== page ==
Help, not fund, panhandlers
At first, I read your article about panhandling ("Police say overturned begging law will make prosecuting panhandlers tougher," April 12-18) with apprehension. Then I realized that begging and panhandling are easily prevented if people just don't give money to people asking for it on the streets.
I have noticed that the closer you get to the bars of the Warehouse District, the more panhandlers you will find, many of them obviously intoxicated, or acting funny because they haven't scored their rock for the night, or whatever their drug of choice is. It is amazing how many cars break down just down the street from the liquor store, or right next to a known drug dealing area.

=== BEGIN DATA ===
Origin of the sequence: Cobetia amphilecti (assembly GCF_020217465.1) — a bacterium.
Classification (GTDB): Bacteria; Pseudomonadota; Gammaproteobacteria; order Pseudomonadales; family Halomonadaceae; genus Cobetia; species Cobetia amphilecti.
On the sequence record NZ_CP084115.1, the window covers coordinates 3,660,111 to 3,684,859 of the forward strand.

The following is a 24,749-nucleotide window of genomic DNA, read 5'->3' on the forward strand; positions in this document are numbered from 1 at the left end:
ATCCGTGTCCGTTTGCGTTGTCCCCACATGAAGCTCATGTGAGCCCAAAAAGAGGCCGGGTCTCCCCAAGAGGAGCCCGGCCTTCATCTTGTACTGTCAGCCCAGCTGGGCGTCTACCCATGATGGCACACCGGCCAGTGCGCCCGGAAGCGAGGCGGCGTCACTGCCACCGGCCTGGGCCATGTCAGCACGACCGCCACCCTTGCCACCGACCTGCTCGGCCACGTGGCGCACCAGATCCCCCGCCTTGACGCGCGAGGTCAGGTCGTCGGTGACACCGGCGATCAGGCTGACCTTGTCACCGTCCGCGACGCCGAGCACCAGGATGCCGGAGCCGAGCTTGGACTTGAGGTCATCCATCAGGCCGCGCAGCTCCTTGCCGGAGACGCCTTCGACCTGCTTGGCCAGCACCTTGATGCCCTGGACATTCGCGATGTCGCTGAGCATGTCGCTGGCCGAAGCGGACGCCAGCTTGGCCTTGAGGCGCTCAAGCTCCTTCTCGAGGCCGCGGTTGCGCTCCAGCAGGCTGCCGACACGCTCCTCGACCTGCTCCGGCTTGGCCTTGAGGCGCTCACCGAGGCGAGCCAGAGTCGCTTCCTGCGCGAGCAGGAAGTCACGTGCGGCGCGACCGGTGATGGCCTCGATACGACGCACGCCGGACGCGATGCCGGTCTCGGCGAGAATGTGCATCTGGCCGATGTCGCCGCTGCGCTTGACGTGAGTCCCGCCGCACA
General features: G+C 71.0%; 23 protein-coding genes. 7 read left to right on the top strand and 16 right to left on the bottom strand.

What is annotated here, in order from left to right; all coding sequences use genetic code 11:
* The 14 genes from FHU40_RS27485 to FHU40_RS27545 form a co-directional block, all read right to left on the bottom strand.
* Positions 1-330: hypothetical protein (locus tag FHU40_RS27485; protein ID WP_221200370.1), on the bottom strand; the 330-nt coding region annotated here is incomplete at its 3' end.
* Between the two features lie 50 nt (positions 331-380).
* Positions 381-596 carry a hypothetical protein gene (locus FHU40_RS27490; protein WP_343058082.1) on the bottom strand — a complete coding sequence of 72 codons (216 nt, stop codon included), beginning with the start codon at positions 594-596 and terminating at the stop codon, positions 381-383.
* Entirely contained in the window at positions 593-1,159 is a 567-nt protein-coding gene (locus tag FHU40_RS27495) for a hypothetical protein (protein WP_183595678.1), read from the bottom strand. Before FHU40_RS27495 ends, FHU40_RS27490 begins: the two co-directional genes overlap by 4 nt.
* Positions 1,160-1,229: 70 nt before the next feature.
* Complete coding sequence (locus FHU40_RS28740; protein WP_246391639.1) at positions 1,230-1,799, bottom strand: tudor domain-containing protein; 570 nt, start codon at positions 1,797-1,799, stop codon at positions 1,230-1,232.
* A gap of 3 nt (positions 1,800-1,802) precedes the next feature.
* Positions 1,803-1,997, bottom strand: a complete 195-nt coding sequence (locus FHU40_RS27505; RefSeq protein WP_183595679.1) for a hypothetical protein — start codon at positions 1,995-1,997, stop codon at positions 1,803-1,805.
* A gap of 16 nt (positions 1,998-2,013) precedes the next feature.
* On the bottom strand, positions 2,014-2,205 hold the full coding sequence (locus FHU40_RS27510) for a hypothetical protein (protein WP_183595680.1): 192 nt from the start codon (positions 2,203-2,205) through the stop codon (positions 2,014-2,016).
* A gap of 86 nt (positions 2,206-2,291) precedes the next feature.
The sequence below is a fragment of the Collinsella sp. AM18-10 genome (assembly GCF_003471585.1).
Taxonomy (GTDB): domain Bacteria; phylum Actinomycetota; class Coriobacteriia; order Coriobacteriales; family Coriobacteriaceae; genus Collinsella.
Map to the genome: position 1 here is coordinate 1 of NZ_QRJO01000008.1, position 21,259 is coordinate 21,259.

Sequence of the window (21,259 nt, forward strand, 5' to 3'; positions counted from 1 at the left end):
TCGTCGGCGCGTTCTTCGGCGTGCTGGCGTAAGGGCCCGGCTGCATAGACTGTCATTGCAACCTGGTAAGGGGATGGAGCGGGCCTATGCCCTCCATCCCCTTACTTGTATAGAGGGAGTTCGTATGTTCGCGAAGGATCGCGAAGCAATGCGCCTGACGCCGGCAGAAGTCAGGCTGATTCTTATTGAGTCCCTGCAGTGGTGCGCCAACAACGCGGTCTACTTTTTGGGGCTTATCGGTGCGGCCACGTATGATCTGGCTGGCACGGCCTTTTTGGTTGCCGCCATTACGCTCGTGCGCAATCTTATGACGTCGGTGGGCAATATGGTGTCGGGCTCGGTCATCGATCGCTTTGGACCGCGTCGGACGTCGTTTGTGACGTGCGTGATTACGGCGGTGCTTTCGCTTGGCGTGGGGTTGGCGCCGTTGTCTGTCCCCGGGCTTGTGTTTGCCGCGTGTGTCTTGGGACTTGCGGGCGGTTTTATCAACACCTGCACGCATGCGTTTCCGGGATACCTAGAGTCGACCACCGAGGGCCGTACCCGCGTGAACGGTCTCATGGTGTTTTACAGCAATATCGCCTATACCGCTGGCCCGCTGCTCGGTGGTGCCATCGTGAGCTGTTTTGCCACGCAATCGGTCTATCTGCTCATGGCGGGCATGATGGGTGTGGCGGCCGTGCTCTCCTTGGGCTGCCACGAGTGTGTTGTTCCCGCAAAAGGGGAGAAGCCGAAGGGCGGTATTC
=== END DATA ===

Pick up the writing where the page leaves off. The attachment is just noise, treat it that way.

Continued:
If you feel you must do something, offer to buy the person lunch, make a cell phone call for them, or help them find the nearest homeless shelter. It has been my experience you often will be turned down with something along the lines of "just give me the money."
If the person gets violent, the police can then take action. My money is not community property as some seem to think, and I do not choose to support somebody's alcohol or drug abuse. It is not our obligation to give money to people on the streets, instead we should contribute to the charities that provide shelters and food for those that truly need it. You will be doing more good for the city that way than encouraging shiftless individuals who choose to sponge off society instead of earning an honest living.
Bruce A. Norgaard